Microsoft

Surface 3 goes on sale today, and Microsoft is partying

Surface 3 goes on sale today, and Microsoft is partying

Microsoft’s Surface 3 is on sale today. The step-down model to the Surface Pro 3 is hitting stores and Microsoft’s online portal today, with pricing starting at $499. For the Windows faithful on a (kind of) budget, the tablet brings all the cool of the Surface Pro with a few spec sheet modifications. If you’re itching to get one, we’d suggest you go in-store today (there are parties!). If you’re not in a rush, and have an old Surface device, there’s a way to get a few bucks knocked off the price of a new Surface 3.

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Ubuntu Phone still coming 2015, unfazed by MS Continuum

Ubuntu Phone still coming 2015, unfazed by MS Continuum

When Microsoft revealed its vision of Windows 10 Continuum applied on smartphones, it sounded almost like a dream. Imagine being able to use the same apps on the same device, but customized and optimized to fit in whatever display size is being used at the moment. But to those who have been watching the smartphone industry for quite a while, that dream might sound familiar. That's because Canonical, the company behind the popular Linux distribution Ubuntu, made that same spiel almost two years ago and it seems it won't be giving up just because Microsoft beat it to the punch.

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Microsoft tipped to be working on two high-end Lumia phones

Microsoft tipped to be working on two high-end Lumia phones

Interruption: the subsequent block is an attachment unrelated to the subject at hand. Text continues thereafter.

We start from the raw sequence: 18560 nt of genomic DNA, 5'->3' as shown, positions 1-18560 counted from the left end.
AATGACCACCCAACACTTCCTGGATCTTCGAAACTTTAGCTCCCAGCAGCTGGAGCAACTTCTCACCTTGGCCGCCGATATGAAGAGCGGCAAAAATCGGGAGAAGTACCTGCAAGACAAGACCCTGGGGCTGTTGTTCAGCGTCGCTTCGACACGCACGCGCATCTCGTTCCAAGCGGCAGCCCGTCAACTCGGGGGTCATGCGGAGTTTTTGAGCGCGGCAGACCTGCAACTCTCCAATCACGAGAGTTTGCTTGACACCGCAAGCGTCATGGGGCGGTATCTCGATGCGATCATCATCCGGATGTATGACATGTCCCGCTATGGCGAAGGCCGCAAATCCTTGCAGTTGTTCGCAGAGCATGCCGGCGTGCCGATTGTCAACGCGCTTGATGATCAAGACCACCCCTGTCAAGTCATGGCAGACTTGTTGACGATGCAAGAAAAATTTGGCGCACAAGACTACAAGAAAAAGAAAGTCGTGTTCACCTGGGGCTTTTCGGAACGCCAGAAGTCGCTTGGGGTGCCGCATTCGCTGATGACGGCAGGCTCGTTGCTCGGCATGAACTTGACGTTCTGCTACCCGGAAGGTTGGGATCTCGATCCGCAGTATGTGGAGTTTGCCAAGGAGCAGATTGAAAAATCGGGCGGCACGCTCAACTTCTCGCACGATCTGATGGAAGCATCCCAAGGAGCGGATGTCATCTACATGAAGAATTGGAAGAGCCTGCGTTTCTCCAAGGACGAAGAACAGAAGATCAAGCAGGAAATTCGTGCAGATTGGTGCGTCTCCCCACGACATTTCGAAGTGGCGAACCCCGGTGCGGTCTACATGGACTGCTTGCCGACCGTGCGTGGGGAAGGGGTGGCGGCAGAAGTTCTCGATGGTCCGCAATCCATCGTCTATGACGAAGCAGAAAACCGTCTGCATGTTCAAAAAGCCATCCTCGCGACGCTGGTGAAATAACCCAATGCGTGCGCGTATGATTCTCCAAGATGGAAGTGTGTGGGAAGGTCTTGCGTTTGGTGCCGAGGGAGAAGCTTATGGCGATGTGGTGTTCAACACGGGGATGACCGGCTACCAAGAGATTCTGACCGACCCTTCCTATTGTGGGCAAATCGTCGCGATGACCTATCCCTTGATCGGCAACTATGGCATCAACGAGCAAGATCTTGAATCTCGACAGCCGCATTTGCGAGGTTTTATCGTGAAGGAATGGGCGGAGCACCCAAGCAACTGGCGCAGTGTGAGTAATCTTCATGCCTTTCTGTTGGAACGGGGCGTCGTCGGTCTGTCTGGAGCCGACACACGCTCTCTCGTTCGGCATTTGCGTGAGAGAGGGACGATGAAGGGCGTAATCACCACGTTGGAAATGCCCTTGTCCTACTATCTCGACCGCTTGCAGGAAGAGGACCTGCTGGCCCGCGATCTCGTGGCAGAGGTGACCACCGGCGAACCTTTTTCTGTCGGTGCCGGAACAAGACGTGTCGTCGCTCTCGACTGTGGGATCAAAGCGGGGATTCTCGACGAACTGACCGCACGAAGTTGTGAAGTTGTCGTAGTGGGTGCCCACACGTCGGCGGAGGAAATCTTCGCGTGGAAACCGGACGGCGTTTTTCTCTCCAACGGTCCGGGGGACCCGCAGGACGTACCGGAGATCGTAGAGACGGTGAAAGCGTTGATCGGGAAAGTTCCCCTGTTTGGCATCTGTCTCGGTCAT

Microsoft has been putting out new Windows Phone powered Lumia phones, but, like Nokia before it, it seems to be content simply filling the lower end with budget choices. Well, not anymore, if this insider tip is to be believed. The source claims that Redmond is busy at work designing not one but two Lumia phones that could, on paper, stand proud against this year's flagships. Of course, it will be running Windows 10 for phones, so your opinion and experience might vary, depending on your reception of Microsoft's upcoming OS.

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Office 2016 Public Preview: co-editing, cloud by default

Office 2016 Public Preview: co-editing, cloud by default

It seems that Microsoft's Office team is almost ready for a big release. The next version of the desktop productivity suite, Office 2016, will carry a ton of features, some of which are both convenient and fancy but also perhaps a bit unsettling for some more traditional users. One of the highlights of the upcoming release, which can now be tested in this public preview, is the addition of collaborative editing. That said, many of these new features relies on a deeper integration with Microsoft's own OneDrive cloud storage, whose presence is palpable in almost every corner.

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Microsoft releases RoomAlive toolkit: go build your holodeck

Microsoft releases RoomAlive toolkit: go build your holodeck

Microsoft may have just wowed your imagination when it revealed more details about its HoloLens virtual augmented reality headset at BUILD 2015 last week, but there's one virtual dream you can already make reality right here, right now. Microsoft has just unleashed the RoomAlive toolkit on GitHub, allowing anyone and everyone, with the proper tools and propensity for programming of course, to create their own interactive rooms complete with projection mapping and motion sensing. Aside from so me programming chops, all you need are some Kinects and some projectors. Yes, plural.